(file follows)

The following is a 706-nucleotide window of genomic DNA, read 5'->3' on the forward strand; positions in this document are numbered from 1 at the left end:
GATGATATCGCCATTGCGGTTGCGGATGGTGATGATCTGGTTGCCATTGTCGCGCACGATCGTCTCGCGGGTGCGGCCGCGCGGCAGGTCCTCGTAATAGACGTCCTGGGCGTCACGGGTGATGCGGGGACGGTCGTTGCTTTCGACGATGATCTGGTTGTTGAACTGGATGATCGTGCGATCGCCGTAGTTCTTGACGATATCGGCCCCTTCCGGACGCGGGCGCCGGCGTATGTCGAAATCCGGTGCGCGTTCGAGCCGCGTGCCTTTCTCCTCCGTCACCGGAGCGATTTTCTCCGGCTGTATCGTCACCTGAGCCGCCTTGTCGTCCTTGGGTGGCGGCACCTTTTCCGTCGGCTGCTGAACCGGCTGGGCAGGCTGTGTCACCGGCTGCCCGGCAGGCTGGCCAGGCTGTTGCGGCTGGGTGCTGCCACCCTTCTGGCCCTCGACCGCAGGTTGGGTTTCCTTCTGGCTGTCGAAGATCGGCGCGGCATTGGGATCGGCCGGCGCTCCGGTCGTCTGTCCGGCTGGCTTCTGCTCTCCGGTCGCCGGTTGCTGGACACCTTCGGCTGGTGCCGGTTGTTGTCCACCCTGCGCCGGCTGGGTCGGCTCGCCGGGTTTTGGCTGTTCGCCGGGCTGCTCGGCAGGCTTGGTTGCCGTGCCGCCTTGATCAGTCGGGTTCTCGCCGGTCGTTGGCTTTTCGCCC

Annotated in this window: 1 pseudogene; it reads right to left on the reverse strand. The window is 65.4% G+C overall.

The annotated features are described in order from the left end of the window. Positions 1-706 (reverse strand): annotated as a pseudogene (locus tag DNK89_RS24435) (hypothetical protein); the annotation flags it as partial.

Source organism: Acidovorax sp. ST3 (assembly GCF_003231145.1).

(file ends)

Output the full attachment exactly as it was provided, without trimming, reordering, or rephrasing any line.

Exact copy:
The following is a 706-nucleotide window of genomic DNA, read 5'->3' on the forward strand; positions in this document are numbered from 1 at the left end:
GATGATATCGCCATTGCGGTTGCGGATGGTGATGATCTGGTTGCCATTGTCGCGCACGATCGTCTCGCGGGTGCGGCCGCGCGGCAGGTCCTCGTAATAGACGTCCTGGGCGTCACGGGTGATGCGGGGACGGTCGTTGCTTTCGACGATGATCTGGTTGTTGAACTGGATGATCGTGCGATCGCCGTAGTTCTTGACGATATCGGCCCCTTCCGGACGCGGGCGCCGGCGTATGTCGAAATCCGGTGCGCGTTCGAGCCGCGTGCCTTTCTCCTCCGTCACCGGAGCGATTTTCTCCGGCTGTATCGTCACCTGAGCCGCCTTGTCGTCCTTGGGTGGCGGCACCTTTTCCGTCGGCTGCTGAACCGGCTGGGCAGGCTGTGTCACCGGCTGCCCGGCAGGCTGGCCAGGCTGTTGCGGCTGGGTGCTGCCACCCTTCTGGCCCTCGACCGCAGGTTGGGTTTCCTTCTGGCTGTCGAAGATCGGCGCGGCATTGGGATCGGCCGGCGCTCCGGTCGTCTGTCCGGCTGGCTTCTGCTCTCCGGTCGCCGGTTGCTGGACACCTTCGGCTGGTGCCGGTTGTTGTCCACCCTGCGCCGGCTGGGTCGGCTCGCCGGGTTTTGGCTGTTCGCCGGGCTGCTCGGCAGGCTTGGTTGCCGTGCCGCCTTGATCAGTCGGGTTCTCGCCGGTCGTTGGCTTTTCGCCC

Annotated in this window: 1 pseudogene; it reads right to left on the reverse strand. The window is 65.4% G+C overall.

The annotated features are described in order from the left end of the window. Positions 1-706 (reverse strand): annotated as a pseudogene (locus tag DNK89_RS24435) (hypothetical protein); the annotation flags it as partial.

Source organism: Acidovorax sp. ST3 (assembly GCF_003231145.1).